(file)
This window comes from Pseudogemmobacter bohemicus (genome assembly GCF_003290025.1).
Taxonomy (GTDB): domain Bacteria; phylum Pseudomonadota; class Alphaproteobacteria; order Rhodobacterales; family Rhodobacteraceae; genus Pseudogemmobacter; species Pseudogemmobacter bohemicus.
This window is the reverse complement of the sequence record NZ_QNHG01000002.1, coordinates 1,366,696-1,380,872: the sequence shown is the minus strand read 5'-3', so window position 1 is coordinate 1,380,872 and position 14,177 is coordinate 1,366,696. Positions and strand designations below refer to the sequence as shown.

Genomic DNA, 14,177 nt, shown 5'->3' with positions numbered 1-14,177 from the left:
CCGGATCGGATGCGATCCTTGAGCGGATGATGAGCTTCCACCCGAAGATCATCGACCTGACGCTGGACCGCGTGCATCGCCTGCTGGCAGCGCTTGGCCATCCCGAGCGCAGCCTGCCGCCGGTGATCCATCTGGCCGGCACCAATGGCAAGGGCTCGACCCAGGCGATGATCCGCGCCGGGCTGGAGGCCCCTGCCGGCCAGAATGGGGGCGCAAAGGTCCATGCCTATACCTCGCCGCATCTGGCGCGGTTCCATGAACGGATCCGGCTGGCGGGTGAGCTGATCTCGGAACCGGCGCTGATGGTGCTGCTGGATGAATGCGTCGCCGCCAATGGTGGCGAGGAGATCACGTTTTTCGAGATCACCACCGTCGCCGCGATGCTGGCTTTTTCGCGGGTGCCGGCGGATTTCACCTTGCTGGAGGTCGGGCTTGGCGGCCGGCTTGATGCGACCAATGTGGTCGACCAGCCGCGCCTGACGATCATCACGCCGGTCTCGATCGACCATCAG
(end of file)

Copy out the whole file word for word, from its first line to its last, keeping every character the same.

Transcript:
This window comes from Pseudogemmobacter bohemicus (genome assembly GCF_003290025.1).
Taxonomy (GTDB): domain Bacteria; phylum Pseudomonadota; class Alphaproteobacteria; order Rhodobacterales; family Rhodobacteraceae; genus Pseudogemmobacter; species Pseudogemmobacter bohemicus.
This window is the reverse complement of the sequence record NZ_QNHG01000002.1, coordinates 1,366,696-1,380,872: the sequence shown is the minus strand read 5'-3', so window position 1 is coordinate 1,380,872 and position 14,177 is coordinate 1,366,696. Positions and strand designations below refer to the sequence as shown.

Genomic DNA, 14,177 nt, shown 5'->3' with positions numbered 1-14,177 from the left:
CCGGATCGGATGCGATCCTTGAGCGGATGATGAGCTTCCACCCGAAGATCATCGACCTGACGCTGGACCGCGTGCATCGCCTGCTGGCAGCGCTTGGCCATCCCGAGCGCAGCCTGCCGCCGGTGATCCATCTGGCCGGCACCAATGGCAAGGGCTCGACCCAGGCGATGATCCGCGCCGGGCTGGAGGCCCCTGCCGGCCAGAATGGGGGCGCAAAGGTCCATGCCTATACCTCGCCGCATCTGGCGCGGTTCCATGAACGGATCCGGCTGGCGGGTGAGCTGATCTCGGAACCGGCGCTGATGGTGCTGCTGGATGAATGCGTCGCCGCCAATGGTGGCGAGGAGATCACGTTTTTCGAGATCACCACCGTCGCCGCGATGCTGGCTTTTTCGCGGGTGCCGGCGGATTTCACCTTGCTGGAGGTCGGGCTTGGCGGCCGGCTTGATGCGACCAATGTGGTCGACCAGCCGCGCCTGACGATCATCACGCCGGTCTCGATCGACCATCAG